Applications / Software Maintenance Miscellaneous Operating Systems

Unmountable Boot Volume Error

Last night I went home and proceeded to turn on my computer, which was perfectly working when I left in the morning, and was greeted by a BSOD right after the shining Windows logo at startup. Two things immediately came to my mind as possible culprits the first one being that the hard drive, which was just recently replaced, had again died and the second one being one of those rogue Windows updates thay doesn’t mix well with the system and causes it to crash.

It turned out to be neither of the two as I suspended the automatic reboot in order to read what was the error written on the BSOD and sure enough it is the Unmountable Boot Volume. As it turns out, this dreadful error stems from constantly reading the MBR causing it to be corrupted which is pretty inconvenient as the computer practically does that every day on startup.

Here are the steps I did to get into Windows again: My system is a Windows 7 so these series of steps only work for similar systems

1. Get the installation media and boot from that device
2. Go into Repair Your Computer after choosing a language.
3. Wait patiently! This is very important as it took around 30 mins just for the interface to come back up.

4. Choose the OS to repair and click next. Take note of the drive letter indicated here.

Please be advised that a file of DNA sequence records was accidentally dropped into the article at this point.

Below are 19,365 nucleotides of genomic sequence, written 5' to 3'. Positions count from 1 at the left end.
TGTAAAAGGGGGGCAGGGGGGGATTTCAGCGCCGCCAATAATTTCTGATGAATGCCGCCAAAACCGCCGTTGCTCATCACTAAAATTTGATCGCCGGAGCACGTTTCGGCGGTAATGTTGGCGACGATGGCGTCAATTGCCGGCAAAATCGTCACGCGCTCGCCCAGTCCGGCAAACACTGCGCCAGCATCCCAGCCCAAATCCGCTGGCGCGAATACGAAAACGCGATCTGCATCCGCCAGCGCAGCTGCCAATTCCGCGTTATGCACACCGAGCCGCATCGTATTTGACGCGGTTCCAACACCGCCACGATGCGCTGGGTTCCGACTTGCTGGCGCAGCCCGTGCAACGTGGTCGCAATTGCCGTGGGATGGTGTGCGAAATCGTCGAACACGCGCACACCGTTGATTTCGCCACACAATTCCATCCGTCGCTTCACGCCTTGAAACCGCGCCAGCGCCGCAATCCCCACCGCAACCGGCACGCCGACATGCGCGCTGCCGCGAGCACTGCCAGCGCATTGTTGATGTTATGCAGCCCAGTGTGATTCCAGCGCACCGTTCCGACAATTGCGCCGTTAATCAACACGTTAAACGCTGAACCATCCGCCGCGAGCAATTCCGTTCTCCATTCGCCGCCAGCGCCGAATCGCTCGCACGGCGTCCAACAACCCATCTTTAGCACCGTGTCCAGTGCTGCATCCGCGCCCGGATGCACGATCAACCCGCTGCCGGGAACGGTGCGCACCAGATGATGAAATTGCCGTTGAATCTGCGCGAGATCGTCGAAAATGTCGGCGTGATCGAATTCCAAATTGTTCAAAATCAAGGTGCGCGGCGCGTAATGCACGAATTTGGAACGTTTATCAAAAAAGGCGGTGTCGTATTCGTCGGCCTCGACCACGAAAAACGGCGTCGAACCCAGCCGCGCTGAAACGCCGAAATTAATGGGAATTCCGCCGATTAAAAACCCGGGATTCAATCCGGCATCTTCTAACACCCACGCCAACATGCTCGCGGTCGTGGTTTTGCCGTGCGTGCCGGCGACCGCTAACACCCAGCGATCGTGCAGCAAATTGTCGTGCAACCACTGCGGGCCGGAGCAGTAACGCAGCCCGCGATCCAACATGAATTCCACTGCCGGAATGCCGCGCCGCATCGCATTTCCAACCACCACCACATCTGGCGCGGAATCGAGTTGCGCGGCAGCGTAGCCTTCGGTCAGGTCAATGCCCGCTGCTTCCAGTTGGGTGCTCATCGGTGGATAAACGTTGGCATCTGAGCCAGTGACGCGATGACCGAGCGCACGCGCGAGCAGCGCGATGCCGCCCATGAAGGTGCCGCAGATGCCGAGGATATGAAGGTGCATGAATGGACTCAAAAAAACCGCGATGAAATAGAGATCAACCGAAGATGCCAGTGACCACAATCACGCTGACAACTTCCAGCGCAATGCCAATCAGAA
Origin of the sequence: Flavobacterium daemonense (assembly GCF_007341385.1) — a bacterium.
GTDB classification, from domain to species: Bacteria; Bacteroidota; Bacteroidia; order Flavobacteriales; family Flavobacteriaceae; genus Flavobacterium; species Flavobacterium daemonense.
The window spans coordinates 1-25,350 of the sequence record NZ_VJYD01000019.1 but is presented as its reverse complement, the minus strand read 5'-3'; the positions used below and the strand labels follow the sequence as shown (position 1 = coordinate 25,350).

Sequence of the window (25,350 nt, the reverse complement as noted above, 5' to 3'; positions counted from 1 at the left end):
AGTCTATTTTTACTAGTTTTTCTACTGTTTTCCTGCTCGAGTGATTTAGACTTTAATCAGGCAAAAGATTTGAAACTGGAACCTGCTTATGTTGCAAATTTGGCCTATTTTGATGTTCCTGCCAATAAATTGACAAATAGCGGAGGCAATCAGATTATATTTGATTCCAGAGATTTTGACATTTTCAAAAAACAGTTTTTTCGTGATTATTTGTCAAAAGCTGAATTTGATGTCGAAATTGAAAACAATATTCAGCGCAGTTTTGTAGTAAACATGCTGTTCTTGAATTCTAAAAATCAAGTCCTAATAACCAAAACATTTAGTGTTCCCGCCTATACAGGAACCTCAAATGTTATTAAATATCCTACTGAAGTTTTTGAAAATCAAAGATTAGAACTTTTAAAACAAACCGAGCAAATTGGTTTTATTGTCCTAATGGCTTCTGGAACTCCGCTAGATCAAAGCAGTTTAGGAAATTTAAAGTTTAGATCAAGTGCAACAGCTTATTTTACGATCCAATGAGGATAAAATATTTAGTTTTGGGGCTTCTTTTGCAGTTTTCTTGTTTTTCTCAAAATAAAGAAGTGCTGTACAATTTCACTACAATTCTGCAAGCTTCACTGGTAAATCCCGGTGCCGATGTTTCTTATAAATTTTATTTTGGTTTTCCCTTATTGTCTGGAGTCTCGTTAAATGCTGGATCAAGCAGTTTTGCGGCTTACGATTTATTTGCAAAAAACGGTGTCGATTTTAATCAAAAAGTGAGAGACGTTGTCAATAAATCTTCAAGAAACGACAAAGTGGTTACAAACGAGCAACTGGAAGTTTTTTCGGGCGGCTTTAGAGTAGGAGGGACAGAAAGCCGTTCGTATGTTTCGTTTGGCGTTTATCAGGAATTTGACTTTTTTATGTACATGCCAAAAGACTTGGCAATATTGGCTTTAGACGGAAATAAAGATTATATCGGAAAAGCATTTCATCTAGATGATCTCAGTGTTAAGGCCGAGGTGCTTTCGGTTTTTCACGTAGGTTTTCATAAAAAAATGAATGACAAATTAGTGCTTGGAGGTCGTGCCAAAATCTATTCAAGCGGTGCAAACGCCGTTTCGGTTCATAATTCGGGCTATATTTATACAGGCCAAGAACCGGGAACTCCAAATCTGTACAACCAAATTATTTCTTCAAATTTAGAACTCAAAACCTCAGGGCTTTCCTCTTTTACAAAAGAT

5. On the recovery method selection screen choose Command Prompt
6. Type in chkdsk /r D: replace D with whatever drive letter was shown to you earlier.

This is a chkdsk interface when started up from within Windows, the text is the same but during repair you would have to run the chkdsk from DOS and that is very slow compared to this one. I ran the chkdsk twice to be absolutely certain I’ve gotten rid of corrupted sectors.

7. After it finishes you can type bootrec.exe /fixboot or bootrec.exe /fixmbr depending on what you think is appropriate for your case, you can type bootrec.exe first to find out more about the commands.
8. Hit the Restart button on the screen.

These steps allowed me to get back in this morning after a dreadful evening of almost attempting another reformat… who knew checkdisk would come in so handy.

After four days the error remanifested itself, this could be a clear sign of deterioration tsk, I didn’t want to have to redo my system this early on.

About the author

Mark O.

Mark is an architect and artist who endeavors to design most anything that requires a little bit of thought into it.

Although writing is not considered a primary focus, a little too much time can yield many thoughts that are just begging to be written down.

Armed with a trusty array of content creation devices and surrounded with a continuous flux of technology and life, herein lies those that are fortunate enough to have been given presence through a little bit of movement and a whole lot of iterations.

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